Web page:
"What are you doing?" He screamed.
Then he was back at the dimly lit hallway and she was staring at him. Hard.
"What do you want?" He asked.
"Come with me, you must be starving and you stink." She led him out of the building. For the first time in forever, Nine looked up and saw the stars and wondered at the moon. The night was simply beautiful. At once, he had the need to push her away and runoff. He could already picture his son laughing and his wife, kissing him. And as much as he wanted, no, craved for those, he couldn't. The lady in front did not force him to follow her past the open field nor did she point a gun at him but he wanted to be with her, to understand her, to know why she called him Nine.
They came upon a house. She opened the door and asked him in. He went in. She turned on all the lights until it began to blind him. The place was warm, smelt like heaven, and joy began to intoxicate him. She took him up the staircase and pulled open a door. The bed looked good.
"The bathroom." She said to him with a short laugh.
He went in alone. He pulled open the pink curtains and stepped inside. He turned the shower and at the blast of the water on his skin, he started to laugh. This was heaven. It was only after the long shower that Nine realized he had no clothes. There was no towel there too. He sighed.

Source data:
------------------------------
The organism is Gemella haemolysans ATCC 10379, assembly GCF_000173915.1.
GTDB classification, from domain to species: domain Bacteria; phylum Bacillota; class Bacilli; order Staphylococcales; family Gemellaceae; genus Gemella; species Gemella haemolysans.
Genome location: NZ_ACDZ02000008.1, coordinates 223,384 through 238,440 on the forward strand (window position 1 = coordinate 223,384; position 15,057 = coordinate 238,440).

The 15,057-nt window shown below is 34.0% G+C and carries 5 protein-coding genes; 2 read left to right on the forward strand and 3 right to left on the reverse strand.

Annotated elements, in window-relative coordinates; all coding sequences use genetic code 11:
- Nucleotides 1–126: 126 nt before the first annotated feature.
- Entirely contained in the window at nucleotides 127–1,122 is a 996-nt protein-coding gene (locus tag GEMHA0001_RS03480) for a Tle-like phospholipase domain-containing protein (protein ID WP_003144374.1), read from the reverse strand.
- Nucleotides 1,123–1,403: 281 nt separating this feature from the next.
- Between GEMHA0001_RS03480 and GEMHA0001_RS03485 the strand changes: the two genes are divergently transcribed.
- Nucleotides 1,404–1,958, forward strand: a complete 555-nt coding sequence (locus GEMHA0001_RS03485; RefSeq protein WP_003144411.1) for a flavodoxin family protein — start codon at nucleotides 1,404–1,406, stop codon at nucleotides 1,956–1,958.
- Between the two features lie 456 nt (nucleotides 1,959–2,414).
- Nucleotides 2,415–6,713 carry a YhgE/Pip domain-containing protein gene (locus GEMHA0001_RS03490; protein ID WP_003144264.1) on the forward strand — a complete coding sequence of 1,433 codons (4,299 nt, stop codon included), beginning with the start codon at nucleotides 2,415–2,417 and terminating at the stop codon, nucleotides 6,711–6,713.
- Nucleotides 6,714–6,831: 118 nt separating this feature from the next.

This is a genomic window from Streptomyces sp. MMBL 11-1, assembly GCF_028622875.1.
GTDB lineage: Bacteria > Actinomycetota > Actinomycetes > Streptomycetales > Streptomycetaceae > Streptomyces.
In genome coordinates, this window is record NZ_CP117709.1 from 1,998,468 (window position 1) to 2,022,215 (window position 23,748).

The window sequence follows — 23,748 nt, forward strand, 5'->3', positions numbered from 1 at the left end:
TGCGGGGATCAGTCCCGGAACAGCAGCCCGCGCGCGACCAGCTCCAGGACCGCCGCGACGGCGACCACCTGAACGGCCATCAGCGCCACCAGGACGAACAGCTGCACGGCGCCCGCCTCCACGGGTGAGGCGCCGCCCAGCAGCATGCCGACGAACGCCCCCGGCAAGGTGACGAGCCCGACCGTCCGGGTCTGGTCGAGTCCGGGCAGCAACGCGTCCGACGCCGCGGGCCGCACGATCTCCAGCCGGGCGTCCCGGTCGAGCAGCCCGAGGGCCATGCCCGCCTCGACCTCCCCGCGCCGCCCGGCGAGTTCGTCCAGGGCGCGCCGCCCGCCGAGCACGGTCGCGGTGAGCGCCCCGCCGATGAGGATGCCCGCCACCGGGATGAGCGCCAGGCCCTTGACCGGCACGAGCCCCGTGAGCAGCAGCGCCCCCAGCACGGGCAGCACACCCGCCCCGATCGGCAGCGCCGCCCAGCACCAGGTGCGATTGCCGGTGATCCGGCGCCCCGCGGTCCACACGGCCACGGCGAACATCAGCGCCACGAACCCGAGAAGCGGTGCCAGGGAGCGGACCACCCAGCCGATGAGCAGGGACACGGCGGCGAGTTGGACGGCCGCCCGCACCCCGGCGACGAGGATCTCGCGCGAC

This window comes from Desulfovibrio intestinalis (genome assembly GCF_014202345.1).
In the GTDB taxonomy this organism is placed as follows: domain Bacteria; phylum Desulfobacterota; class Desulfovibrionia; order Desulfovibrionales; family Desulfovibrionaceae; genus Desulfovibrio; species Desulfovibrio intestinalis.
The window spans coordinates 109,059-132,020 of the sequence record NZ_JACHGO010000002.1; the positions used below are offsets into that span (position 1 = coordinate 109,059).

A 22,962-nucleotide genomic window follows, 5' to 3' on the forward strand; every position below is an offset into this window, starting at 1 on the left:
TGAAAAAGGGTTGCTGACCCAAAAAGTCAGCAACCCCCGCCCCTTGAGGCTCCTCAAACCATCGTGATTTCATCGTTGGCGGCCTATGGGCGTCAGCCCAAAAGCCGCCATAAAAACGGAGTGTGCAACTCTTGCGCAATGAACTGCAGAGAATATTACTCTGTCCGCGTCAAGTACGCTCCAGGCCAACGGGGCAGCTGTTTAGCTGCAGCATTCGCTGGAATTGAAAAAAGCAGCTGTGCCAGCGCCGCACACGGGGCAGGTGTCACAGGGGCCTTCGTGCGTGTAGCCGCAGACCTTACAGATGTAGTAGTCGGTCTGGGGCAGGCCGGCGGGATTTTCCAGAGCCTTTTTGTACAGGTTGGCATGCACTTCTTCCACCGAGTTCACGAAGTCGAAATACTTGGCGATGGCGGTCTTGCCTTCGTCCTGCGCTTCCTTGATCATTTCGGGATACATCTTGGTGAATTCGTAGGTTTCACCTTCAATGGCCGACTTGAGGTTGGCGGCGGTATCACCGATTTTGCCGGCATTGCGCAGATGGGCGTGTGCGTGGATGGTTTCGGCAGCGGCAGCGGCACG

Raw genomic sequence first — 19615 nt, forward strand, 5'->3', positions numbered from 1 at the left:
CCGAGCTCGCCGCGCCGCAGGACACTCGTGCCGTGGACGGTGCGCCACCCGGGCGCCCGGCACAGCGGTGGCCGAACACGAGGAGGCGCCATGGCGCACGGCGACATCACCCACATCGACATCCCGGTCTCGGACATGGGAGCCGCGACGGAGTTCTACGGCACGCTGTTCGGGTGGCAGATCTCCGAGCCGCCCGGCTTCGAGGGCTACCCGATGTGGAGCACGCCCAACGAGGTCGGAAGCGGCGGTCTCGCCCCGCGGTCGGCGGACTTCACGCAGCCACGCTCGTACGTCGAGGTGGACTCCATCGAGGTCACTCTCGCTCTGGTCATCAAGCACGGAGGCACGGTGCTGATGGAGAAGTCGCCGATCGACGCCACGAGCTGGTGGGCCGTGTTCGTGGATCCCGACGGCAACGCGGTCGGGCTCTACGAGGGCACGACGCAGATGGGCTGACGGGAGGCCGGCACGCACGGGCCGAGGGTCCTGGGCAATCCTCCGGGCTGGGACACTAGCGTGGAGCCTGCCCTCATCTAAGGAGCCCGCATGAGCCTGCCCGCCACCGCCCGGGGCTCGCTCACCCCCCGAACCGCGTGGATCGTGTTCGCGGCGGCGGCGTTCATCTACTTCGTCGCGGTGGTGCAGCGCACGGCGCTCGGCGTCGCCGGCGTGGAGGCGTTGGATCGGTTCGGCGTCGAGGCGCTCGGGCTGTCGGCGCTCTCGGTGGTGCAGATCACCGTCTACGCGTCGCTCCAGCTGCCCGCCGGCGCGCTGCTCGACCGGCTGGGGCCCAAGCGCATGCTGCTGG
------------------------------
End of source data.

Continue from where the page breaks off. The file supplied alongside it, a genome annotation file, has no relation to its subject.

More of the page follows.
He stepped out of the bathroom and walked into the room. She was standing there, watching his naked frame. He did not seem bothered about it and neither did she but she handed him some nice new clothes that smelt strangely of Royal Blue cologne. His favorite.
"I'll be downstairs, cooking. Come join me, Nine." She said.
He nodded and reached for the clothes.
"You look good, smell nice even. Maybe because you are naked."
He smiled. Her eyes swept over him calmly. Then she was gone.